Written by Ann Mayhew, Reference & Support Specialist, at the James J. Hill Center. If you have more questions about the reference library our our historic collection at the James J. Hill Center please contact 651-265-5500 or hillreferencelibrary@jjhill.org.

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“Building” Data

Opening a store-front location adds an additional research layer onto an already complex process. In addition to industry and competitor investigation, you now must consider foot traffic, signage, and accessibility issues as part of your research! Thankfully, the James J. Hill Center’s resources offer ways to connect you to the information you need to finalize your business’ location.

The Hill offers SimplyAnalytics on a walk-in basis for demographics and consumer behavior research. You can look up survey data on a variety of topics including buying behavior and consumer attitudes, and blend it with information on population, ethnicity, household income, and others pulled from the U.S. Census Bureau. SimplyAnalytics, formerly SimplyMap, offers multiple ways to view this data. You can compare two (or more!) specific locations down to the block level using the Comparison chart tool or rank counties, cities, zip codes, and beyond using the Ratings view. A stand-out feature of SimplyAnalytics allows users to map other, similar businesses as sorted by NAICS code onto a map of a desired location. You can literally chart your competitors in a designated location, creating exportable maps for future presentations!

While the Hill is your first stop when it comes to business research, when it comes to location-specific information, however, there’s no substitute for going straight to the source. The City of St. Paul can seem overwhelming for an entrepreneur at any stage of business development. Fortunately the Saint Paul Public Library’s Nicholson Workforce and Innovation Center is here to help. Located at the George Latimer Central Library downtown St. Paul, the Innovation Center works with St. Paul businesses to connect them to city resources on zoning, state-specific human resource requirements, and other support organizations to get your storefront up and running. If you need any help navigating the Twin Cities business research ecosystem, head over to the Hill for guidance and support during your referral process!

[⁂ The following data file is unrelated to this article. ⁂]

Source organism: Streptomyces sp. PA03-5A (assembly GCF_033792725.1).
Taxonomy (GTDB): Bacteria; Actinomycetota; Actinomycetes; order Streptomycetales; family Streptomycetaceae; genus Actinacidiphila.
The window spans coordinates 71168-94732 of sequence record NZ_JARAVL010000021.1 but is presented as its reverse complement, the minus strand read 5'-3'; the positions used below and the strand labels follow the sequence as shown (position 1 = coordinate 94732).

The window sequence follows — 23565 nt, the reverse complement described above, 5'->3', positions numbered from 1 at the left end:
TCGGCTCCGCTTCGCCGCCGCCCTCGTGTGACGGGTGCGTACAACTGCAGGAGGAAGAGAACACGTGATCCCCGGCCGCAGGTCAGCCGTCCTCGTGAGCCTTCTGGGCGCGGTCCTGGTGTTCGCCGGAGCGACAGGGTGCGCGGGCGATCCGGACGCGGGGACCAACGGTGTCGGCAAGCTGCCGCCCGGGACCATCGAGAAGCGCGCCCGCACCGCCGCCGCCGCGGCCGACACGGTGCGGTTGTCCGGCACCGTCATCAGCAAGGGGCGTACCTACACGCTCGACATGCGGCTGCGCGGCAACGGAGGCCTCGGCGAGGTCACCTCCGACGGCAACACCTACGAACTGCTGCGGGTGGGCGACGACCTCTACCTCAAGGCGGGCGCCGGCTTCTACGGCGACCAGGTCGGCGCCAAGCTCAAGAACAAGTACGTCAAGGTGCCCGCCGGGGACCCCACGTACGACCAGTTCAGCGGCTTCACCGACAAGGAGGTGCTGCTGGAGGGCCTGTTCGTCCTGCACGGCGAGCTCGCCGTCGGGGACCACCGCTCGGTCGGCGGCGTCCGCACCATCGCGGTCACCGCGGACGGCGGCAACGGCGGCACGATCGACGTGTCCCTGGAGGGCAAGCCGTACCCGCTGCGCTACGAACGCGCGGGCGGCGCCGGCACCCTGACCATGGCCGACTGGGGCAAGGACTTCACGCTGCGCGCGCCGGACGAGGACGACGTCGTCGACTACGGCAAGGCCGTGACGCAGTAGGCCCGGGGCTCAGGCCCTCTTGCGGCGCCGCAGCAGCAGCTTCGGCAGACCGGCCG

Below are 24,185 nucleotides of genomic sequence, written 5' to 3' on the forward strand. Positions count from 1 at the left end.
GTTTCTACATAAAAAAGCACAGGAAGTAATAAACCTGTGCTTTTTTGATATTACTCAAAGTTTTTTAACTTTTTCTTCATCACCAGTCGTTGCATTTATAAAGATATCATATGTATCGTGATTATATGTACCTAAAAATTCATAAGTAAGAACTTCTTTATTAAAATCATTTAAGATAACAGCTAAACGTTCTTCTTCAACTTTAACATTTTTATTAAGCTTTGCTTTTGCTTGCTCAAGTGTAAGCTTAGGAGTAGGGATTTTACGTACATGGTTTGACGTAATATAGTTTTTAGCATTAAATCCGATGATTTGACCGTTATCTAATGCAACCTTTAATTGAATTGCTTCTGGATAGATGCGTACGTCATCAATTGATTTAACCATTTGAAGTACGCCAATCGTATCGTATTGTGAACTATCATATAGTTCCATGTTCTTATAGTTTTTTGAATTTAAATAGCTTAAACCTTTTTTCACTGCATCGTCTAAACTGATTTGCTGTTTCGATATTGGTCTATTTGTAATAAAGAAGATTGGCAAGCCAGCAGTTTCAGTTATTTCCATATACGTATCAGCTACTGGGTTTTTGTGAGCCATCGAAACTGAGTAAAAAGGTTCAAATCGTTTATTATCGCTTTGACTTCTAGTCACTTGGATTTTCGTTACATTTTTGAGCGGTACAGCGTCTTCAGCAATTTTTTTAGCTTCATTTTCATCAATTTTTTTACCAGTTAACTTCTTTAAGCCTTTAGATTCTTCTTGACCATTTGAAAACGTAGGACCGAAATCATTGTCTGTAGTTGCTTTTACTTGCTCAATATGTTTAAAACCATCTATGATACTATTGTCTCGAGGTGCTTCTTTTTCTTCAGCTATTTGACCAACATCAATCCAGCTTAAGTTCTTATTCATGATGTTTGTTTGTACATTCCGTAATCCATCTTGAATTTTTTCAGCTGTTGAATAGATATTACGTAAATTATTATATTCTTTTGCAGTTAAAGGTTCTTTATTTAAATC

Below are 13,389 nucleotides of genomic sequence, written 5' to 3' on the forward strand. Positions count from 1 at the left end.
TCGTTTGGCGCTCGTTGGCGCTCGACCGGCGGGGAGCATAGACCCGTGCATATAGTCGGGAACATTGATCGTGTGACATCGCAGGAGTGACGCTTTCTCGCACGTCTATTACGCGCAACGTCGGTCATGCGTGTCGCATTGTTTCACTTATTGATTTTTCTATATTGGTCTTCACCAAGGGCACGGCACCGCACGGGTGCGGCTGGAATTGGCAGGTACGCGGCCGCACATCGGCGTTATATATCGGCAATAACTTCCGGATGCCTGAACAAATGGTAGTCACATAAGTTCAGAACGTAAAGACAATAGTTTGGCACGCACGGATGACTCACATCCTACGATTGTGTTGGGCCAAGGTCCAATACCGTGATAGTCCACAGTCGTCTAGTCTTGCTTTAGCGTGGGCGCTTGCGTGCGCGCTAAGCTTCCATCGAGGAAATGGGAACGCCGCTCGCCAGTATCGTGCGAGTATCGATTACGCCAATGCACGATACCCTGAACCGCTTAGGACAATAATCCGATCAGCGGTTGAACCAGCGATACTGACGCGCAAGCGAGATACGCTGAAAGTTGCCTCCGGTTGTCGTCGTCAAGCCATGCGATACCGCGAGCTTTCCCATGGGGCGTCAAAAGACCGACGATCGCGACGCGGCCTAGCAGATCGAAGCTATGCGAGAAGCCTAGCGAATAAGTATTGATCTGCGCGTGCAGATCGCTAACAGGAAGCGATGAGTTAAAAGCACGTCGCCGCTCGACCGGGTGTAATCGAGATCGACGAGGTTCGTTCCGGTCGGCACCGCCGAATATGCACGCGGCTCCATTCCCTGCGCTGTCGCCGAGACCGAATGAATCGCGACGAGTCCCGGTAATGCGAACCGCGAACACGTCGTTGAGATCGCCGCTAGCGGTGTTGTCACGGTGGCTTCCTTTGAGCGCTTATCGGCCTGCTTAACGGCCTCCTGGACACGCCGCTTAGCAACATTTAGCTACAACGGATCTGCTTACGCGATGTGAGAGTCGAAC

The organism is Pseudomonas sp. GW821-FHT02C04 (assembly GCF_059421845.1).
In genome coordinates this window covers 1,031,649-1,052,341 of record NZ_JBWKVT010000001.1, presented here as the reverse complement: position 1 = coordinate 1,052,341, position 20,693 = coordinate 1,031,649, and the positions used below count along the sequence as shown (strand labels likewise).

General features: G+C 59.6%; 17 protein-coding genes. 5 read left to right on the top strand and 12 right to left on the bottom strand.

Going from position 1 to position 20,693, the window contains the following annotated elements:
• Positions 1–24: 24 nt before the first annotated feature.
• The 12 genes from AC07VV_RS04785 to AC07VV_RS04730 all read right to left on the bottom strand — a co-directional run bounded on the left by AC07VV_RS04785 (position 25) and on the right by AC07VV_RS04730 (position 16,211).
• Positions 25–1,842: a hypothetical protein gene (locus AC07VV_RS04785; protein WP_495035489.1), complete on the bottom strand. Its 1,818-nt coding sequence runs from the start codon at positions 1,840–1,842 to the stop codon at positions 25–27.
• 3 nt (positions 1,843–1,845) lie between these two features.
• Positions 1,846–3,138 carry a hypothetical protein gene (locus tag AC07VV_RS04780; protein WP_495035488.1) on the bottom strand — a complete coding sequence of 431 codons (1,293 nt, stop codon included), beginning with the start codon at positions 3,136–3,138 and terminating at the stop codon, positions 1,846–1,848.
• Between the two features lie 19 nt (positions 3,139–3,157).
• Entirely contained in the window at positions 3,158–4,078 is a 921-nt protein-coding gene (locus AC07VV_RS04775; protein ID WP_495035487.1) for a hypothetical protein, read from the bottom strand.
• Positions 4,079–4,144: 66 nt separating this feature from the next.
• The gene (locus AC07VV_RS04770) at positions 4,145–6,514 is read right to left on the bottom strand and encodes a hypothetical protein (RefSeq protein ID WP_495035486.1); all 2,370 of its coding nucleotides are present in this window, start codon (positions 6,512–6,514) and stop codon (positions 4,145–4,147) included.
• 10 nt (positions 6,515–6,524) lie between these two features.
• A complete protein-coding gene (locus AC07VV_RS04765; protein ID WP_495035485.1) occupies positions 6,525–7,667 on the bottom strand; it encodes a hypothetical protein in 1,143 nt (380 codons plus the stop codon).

Additional questions? Book a complimentary 20 minute introductory appointment at the Hill by heading to jjhill.org and choosing a time that fits your schedule.

 


Written by Jessica Huffman, Business Outreach Librarian, at the James J. Hill Center. If you have more questions about the reference library at the James J. Hill Center please contact 651-265-5500 or hillreferencelibrary@jjhill.org.

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A Crowdfunding Vanguard for Investors, Entrepreneurs

Each month the James J. Hill Center interviews 1 Million Cup presenters for the Startup Showcase feature in the Pioneer Press.  Recently we connected with presenter David Duccini. See interview as seen in the Pioneer Press Startup Showcase originally posted on June 2, 2018.

According to Crowdexpert.com, “The crowdfunding industry is projected to grow to over $300 billion by 2025.”  With the new rules for crowdfunding portals, regulation crowdfunding (as opposed to rewards-based crowdfunding, like Kickstarter) has an opportunity to fill in after banks stop lending and/or before an angel or venture capitalist steps in. According to Huffington Post, “blockchain crowdfunding might just be the next step in startup evolution, helping important and interesting projects come to fruition.”

David Duccini likes to be on the forefront of problem solving, saw that evolution of crowdfunding on the rise and waited patiently as rules and regulations evolved so he could breakout his company and help business owners raise capital legally, slashing added fees and helping their dreams grow.

 

ENTREPRENEUR PROFILE

Name: David V. Duccini
City you live in: St. Paul
College attended: MS, University of St. Thomas; MBA, University of Minnesota, Carlson School of Management

COMPANY PROFILE

Name of company: Silicon Prairie Portal & Exchange
Website: https://sppx.io
Business Start Date: October 2016
Number of Employees: 1 Full time / 8 contractors